More than most NFL logos, the Seahawks log always made an me impression on me. There is an angry, yet somewhat passive, look to the bird's face on the older version of the logo. The beak pulled down, the Seahawk looked somewhat fierce, yet it retained much more of a traditional native feel than the logo that would soon follow.
It always looked cool to me, and I remember as a kid, Seattle was considered a tough place to play, with a reputation as the loudest stadium in the country. That somewhat mean, yet mysterious, looking logo rather contributed to the feeling that your team was going to have a hard time winning at Seattle.
The Seahawks changed the logo, and the team colors, following the 2001 season. They had a new look, and the logo was considerably different, looking far more fierce than the previous logo, yet retaining enough of the traditional native roots, that little, if anything, was lost in the transition. However, the uniforms were pretty boring, and probably qualified as the worst uniforms in the league, frankly. More recently, following the 2011 season, the franchise changed the uniforms again, altering the logo again, although not in any major way this time. Now, the team sported navy blue uniforms from top to bottom in their home games, with some neon green highlights, and these looked really awesome! Admittedly, the white jerseys with white pants uniforms look pretty boring, but when they wear those dark blue pants with their white jersey, the uniforms look pretty sleak!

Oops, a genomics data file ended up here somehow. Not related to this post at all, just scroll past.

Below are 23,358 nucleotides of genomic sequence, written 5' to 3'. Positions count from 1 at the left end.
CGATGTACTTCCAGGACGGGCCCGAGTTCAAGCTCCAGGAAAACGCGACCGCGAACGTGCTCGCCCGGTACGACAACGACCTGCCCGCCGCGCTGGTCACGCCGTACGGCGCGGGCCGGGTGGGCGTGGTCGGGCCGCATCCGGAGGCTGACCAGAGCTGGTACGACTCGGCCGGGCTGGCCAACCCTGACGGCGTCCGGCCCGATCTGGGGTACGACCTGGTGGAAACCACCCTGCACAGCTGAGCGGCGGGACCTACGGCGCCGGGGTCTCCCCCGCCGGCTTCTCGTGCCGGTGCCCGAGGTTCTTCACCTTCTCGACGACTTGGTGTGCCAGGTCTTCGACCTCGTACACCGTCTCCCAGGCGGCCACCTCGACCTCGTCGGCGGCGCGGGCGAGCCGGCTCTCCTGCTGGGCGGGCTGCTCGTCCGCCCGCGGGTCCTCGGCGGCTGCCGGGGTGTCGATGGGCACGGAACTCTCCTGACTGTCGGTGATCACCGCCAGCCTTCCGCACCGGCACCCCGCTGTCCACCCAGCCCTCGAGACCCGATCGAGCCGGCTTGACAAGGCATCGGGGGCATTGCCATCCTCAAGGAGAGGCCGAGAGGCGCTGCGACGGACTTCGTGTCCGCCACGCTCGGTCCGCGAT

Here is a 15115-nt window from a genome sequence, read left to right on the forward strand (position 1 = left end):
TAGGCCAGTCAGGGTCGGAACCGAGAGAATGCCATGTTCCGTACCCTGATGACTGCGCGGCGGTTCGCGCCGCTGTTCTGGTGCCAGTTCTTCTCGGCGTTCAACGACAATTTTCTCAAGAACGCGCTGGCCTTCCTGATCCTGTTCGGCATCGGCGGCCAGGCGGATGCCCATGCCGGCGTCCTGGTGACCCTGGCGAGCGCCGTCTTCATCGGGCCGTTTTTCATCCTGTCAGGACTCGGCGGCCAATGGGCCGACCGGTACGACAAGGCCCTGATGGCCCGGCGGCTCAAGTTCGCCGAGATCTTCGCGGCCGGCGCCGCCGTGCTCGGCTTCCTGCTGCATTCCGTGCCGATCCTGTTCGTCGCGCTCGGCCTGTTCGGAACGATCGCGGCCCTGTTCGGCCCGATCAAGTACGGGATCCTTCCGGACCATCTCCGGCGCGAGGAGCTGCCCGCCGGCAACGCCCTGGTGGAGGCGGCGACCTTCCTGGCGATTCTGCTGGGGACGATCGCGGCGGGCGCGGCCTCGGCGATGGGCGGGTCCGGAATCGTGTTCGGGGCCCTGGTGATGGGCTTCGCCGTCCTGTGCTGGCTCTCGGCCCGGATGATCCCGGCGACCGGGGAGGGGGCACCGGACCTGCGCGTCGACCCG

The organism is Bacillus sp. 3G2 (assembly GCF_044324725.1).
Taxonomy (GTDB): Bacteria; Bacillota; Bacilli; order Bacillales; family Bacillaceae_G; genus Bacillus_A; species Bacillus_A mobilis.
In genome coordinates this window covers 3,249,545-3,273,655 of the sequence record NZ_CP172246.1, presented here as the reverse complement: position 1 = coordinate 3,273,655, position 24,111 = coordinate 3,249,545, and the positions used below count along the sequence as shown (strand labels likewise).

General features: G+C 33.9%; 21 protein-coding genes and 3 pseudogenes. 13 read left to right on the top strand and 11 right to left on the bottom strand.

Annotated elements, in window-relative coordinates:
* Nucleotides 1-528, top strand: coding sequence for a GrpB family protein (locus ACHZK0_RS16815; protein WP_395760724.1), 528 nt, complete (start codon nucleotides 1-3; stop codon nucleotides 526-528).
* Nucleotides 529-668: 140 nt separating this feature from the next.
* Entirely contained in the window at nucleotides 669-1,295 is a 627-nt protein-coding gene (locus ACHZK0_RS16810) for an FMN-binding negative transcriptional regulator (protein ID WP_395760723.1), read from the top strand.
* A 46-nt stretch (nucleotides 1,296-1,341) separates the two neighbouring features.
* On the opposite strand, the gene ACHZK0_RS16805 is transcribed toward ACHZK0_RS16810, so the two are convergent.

As usual, success makes uniforms look all the more appealing, and the new Seahawks uniform, which I was admittedly luke warm towards initially, now looks pretty damn solid!
Also, seeing the team reminds me so much of my pleasant memories of the city of Seattle in particular, and the Pacific Northwest more generally, that I have a hard time rooting against them. I have been pulling for them most of this season, impressed with the uniforms, their old school reliance on defense and a cloud of dust, and, yes, their success. Also, not least of all, their obvious ties to the beautiful city of Seattle.
Being privileged enough to go on a trip to the Pacific Northwest, and to Seattle in particular, back in the late nineties, gave me a new appreciation for the region. By then, of course, the Seattle music scene had exploded into national prominence, and everything associated with the city was consider really cool. A lot of that died of a bit over the course of several years, but it has largely been considered a hip place ever since.